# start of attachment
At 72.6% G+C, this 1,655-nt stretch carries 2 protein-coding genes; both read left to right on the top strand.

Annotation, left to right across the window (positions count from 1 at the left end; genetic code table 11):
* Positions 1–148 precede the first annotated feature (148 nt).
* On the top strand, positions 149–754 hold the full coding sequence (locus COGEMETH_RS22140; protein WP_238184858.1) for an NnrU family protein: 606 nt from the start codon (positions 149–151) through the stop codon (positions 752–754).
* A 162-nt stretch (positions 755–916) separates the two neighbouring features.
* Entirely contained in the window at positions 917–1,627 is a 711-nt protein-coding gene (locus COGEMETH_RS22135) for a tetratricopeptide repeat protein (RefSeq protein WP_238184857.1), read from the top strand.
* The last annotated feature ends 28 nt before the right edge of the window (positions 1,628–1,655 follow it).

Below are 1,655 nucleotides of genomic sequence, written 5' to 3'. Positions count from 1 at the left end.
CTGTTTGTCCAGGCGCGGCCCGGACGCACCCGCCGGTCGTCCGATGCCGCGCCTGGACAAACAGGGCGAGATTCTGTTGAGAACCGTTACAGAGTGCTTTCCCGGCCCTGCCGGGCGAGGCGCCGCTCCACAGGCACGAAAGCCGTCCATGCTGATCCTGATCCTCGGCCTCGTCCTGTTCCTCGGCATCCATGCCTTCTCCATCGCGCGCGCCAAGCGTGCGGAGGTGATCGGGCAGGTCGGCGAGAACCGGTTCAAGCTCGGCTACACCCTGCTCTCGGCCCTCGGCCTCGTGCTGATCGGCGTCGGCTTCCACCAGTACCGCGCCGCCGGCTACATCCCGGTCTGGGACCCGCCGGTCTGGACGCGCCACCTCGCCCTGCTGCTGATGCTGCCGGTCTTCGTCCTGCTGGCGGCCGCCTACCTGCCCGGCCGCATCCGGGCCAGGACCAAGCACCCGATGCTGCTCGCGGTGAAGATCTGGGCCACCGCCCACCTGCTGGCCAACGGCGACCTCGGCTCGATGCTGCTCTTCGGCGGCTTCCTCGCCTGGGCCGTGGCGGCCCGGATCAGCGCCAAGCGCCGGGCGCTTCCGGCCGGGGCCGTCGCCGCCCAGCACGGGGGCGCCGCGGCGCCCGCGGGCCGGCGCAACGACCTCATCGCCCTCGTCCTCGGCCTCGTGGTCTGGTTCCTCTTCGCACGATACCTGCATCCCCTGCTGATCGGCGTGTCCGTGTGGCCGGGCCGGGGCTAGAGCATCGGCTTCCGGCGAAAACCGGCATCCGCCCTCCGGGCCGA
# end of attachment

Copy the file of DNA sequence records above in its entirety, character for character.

At 72.6% G+C, this 1,655-nt stretch carries 2 protein-coding genes; both read left to right on the top strand.

Annotation, left to right across the window (positions count from 1 at the left end; genetic code table 11):
* Positions 1–148 precede the first annotated feature (148 nt).
* On the top strand, positions 149–754 hold the full coding sequence (locus COGEMETH_RS22140; protein WP_238184858.1) for an NnrU family protein: 606 nt from the start codon (positions 149–151) through the stop codon (positions 752–754).
* A 162-nt stretch (positions 755–916) separates the two neighbouring features.
* Entirely contained in the window at positions 917–1,627 is a 711-nt protein-coding gene (locus COGEMETH_RS22135) for a tetratricopeptide repeat protein (RefSeq protein WP_238184857.1), read from the top strand.
* The last annotated feature ends 28 nt before the right edge of the window (positions 1,628–1,655 follow it).

Below are 1,655 nucleotides of genomic sequence, written 5' to 3'. Positions count from 1 at the left end.
CTGTTTGTCCAGGCGCGGCCCGGACGCACCCGCCGGTCGTCCGATGCCGCGCCTGGACAAACAGGGCGAGATTCTGTTGAGAACCGTTACAGAGTGCTTTCCCGGCCCTGCCGGGCGAGGCGCCGCTCCACAGGCACGAAAGCCGTCCATGCTGATCCTGATCCTCGGCCTCGTCCTGTTCCTCGGCATCCATGCCTTCTCCATCGCGCGCGCCAAGCGTGCGGAGGTGATCGGGCAGGTCGGCGAGAACCGGTTCAAGCTCGGCTACACCCTGCTCTCGGCCCTCGGCCTCGTGCTGATCGGCGTCGGCTTCCACCAGTACCGCGCCGCCGGCTACATCCCGGTCTGGGACCCGCCGGTCTGGACGCGCCACCTCGCCCTGCTGCTGATGCTGCCGGTCTTCGTCCTGCTGGCGGCCGCCTACCTGCCCGGCCGCATCCGGGCCAGGACCAAGCACCCGATGCTGCTCGCGGTGAAGATCTGGGCCACCGCCCACCTGCTGGCCAACGGCGACCTCGGCTCGATGCTGCTCTTCGGCGGCTTCCTCGCCTGGGCCGTGGCGGCCCGGATCAGCGCCAAGCGCCGGGCGCTTCCGGCCGGGGCCGTCGCCGCCCAGCACGGGGGCGCCGCGGCGCCCGCGGGCCGGCGCAACGACCTCATCGCCCTCGTCCTCGGCCTCGTGGTCTGGTTCCTCTTCGCACGATACCTGCATCCCCTGCTGATCGGCGTGTCCGTGTGGCCGGGCCGGGGCTAGAGCATCGGCTTCCGGCGAAAACCGGCATCCGCCCTCCGGGCCGA